If the residents want to make Gamecock pub a community hub they should buy the plot, otherwise this should be approved. The site sits next to the university with a students population.

By Anonymous

High-rise tower blocks create the typical dehumanized places of US cities; unlike European cities, which Americans visit to admire.

By Anonymous

As I understand it the residents complain about too many students in their local area, driven by lack of student accommodation. Developers offer solutions to build more student accommodation on old or unused land. Residents complain that will bring more students to the area. Surely the new builds would alleviate the strain on local, community houses and flats?

By Anonymous

Yes the Hulme residents’ arguments against development of the Gamecock are absolutely ludicrous, this is relatively modest, purpose-build accommodation that brings a vacant site back it into use. As others have said, if they want it to be something else, buy the site and submit a planning application. Otherwise this should be approved. Typically antagonistic attitude from Hulme residents once again.

By Anonymous

@Anonymous there are many thriving high rise cities in Asia.

By Anonymous

Everyone is into Life sciences now so we need more and that’s a good place to build close to the existing Oxford rd corridor. This place is thriving and that’s a good thing.

By Anonymous

These are hardly high rise towers Anonymous 10.24…of course that depends on where you live…sorry ! this is just development and a lot of it. Bungalows are great but they work best in the suburbs.

By Anonymous

But there’s never been any real evidence that PBSA takes much pressure off the existing housing stock for long-term residents, in spite if what the developers always claim. The vast majority of domestic students still want shared houses – the former family homes which PBSA is always supposed to be freeing up – while the shiny stuff is for international ones.
Added to existing pressure on housing in places like Hulme, it’s not surprising residents might want to see something done with scarce sites which is in scale and benefits the permanent local community.

By Rotringer

If these people who are criticizing tenants of Hulme,who are against purposely built student accommodation, why don’t they put there names on the comments. Instead of cowardness by writing there comments anonymously.

By Roy Bennett

Rich overseas students are clearly more important to property industry than housing young Manchester people.Too many in property industry have zero conscious and just chase money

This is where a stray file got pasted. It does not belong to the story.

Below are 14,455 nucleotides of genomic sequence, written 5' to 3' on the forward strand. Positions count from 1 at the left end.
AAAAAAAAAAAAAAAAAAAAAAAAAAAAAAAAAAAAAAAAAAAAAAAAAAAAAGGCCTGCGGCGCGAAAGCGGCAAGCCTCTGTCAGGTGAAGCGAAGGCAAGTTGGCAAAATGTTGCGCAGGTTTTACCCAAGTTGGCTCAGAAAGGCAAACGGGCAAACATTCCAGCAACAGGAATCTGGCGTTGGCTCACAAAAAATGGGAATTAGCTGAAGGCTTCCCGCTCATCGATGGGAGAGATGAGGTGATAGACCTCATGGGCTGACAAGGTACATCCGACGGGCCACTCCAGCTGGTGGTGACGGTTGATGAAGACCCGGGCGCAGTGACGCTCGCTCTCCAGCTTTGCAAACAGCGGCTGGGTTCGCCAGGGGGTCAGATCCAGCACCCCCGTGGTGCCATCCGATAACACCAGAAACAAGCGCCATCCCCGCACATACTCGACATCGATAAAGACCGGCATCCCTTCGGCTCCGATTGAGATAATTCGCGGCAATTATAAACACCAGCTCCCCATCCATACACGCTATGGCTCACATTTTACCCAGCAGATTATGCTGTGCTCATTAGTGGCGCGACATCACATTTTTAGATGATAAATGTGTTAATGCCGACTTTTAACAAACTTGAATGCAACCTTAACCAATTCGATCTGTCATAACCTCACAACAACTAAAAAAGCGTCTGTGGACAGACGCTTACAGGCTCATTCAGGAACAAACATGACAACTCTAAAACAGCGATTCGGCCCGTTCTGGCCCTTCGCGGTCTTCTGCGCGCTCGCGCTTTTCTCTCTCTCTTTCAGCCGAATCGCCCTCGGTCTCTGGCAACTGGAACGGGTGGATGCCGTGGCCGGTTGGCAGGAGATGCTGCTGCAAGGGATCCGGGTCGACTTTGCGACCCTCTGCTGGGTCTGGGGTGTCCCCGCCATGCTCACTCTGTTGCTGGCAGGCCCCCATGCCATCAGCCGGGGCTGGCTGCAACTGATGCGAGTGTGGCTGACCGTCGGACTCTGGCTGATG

By Bob Dole

@ Roy Bennett, if that is even your name. People can comment how they want, this is the internet.

By Anonymous

The Fallowfield development buildings should be twice the proposed height.
Not sure why Giant Skyscraper Fan is not on the case!
Seriously though what is wrong with these councillors? The students are bringing millions into the local economy and deserve a good standard of accommodation.

By Peter Chapman

Roy, the arguments against the purpose built student accommodation do not make any sense. The site is vacant so how can it be adding pressure on existing housing stock? At worst its impact will be neutral and at best it will reduce the demand on traditional family housing. In addition, as it’s a self-contained block on the edge of the university campus, any environmental impact will be minimal. The proposed building is the same scale as neighbouring buildings.

All the antagonism towards this from a handful of the local community makes those who complain look irrational.

By Anonymous

Reducing a proposed tower from 42 floors to just 30 floors to appease the NIMBY crowd is too cowardly I’m afraid.
40 floors in Manchester should be the bare minimum a tall tower should be now, what we need is taller more dense housing in scare brown belt inner city land, to help with lowering travelling, traffic and congestion and to support the local economy to thrive. Because the more people in an area, this will support local businesses with more trade.

By Roy Bennett

Curse those developers and their propensity to bring in thousands of wealthy students into a vibrant economy..how dare they. I would have preferred a derelict car park and the whiff of the 1970,s. Now that was home.

By Charlie Buffet

Rotringer – would you be able to share the links to the research on the statement re students wanting houses rather than PBSA. It would be interesting to read these in the context of these applications.

By Anonymous

Higher Education is one of GB’s most successful exports and any efforts to support this growth should be supported. Residents “not wanting students” is borderline discrimination. All of these sites are on underutilised derelict brownfield sites in close proximity to Uni’s…

By Anonymous